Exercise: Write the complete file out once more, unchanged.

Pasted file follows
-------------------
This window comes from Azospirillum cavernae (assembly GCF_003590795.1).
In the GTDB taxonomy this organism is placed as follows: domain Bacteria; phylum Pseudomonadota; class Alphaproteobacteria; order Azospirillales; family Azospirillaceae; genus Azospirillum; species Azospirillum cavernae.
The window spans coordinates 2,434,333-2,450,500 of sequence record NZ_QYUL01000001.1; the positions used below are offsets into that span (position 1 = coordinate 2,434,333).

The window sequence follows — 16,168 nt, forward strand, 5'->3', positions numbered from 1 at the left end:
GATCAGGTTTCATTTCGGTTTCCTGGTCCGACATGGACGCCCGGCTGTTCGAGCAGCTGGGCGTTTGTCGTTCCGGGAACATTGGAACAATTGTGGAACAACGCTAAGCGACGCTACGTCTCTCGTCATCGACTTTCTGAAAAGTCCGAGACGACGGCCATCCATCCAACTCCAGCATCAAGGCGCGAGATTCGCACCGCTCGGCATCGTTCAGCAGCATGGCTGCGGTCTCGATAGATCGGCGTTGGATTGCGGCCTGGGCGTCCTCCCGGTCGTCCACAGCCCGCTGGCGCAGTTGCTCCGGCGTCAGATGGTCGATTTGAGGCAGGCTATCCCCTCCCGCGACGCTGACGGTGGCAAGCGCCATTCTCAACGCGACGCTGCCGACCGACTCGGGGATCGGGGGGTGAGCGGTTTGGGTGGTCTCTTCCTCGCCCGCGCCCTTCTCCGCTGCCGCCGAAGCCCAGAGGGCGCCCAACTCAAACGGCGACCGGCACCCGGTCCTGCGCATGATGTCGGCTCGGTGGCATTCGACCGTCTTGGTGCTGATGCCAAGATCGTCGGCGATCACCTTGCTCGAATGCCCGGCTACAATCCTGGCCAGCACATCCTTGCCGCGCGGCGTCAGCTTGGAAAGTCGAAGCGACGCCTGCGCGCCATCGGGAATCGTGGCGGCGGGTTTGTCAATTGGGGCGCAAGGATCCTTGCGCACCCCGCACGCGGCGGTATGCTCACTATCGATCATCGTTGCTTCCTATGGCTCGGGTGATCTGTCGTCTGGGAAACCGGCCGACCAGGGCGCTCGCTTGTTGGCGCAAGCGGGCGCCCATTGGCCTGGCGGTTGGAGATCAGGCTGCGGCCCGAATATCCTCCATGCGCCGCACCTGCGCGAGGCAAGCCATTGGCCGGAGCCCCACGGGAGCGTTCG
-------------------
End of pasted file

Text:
This window comes from Azospirillum cavernae (assembly GCF_003590795.1).
In the GTDB taxonomy this organism is placed as follows: domain Bacteria; phylum Pseudomonadota; class Alphaproteobacteria; order Azospirillales; family Azospirillaceae; genus Azospirillum; species Azospirillum cavernae.
The window spans coordinates 2,434,333-2,450,500 of sequence record NZ_QYUL01000001.1; the positions used below are offsets into that span (position 1 = coordinate 2,434,333).

The window sequence follows — 16,168 nt, forward strand, 5'->3', positions numbered from 1 at the left end:
GATCAGGTTTCATTTCGGTTTCCTGGTCCGACATGGACGCCCGGCTGTTCGAGCAGCTGGGCGTTTGTCGTTCCGGGAACATTGGAACAATTGTGGAACAACGCTAAGCGACGCTACGTCTCTCGTCATCGACTTTCTGAAAAGTCCGAGACGACGGCCATCCATCCAACTCCAGCATCAAGGCGCGAGATTCGCACCGCTCGGCATCGTTCAGCAGCATGGCTGCGGTCTCGATAGATCGGCGTTGGATTGCGGCCTGGGCGTCCTCCCGGTCGTCCACAGCCCGCTGGCGCAGTTGCTCCGGCGTCAGATGGTCGATTTGAGGCAGGCTATCCCCTCCCGCGACGCTGACGGTGGCAAGCGCCATTCTCAACGCGACGCTGCCGACCGACTCGGGGATCGGGGGGTGAGCGGTTTGGGTGGTCTCTTCCTCGCCCGCGCCCTTCTCCGCTGCCGCCGAAGCCCAGAGGGCGCCCAACTCAAACGGCGACCGGCACCCGGTCCTGCGCATGATGTCGGCTCGGTGGCATTCGACCGTCTTGGTGCTGATGCCAAGATCGTCGGCGATCACCTTGCTCGAATGCCCGGCTACAATCCTGGCCAGCACATCCTTGCCGCGCGGCGTCAGCTTGGAAAGTCGAAGCGACGCCTGCGCGCCATCGGGAATCGTGGCGGCGGGTTTGTCAATTGGGGCGCAAGGATCCTTGCGCACCCCGCACGCGGCGGTATGCTCACTATCGATCATCGTTGCTTCCTATGGCTCGGGTGATCTGTCGTCTGGGAAACCGGCCGACCAGGGCGCTCGCTTGTTGGCGCAAGCGGGCGCCCATTGGCCTGGCGGTTGGAGATCAGGCTGCGGCCCGAATATCCTCCATGCGCCGCACCTGCGCGAGGCAAGCCATTGGCCGGAGCCCCACGGGAGCGTTCG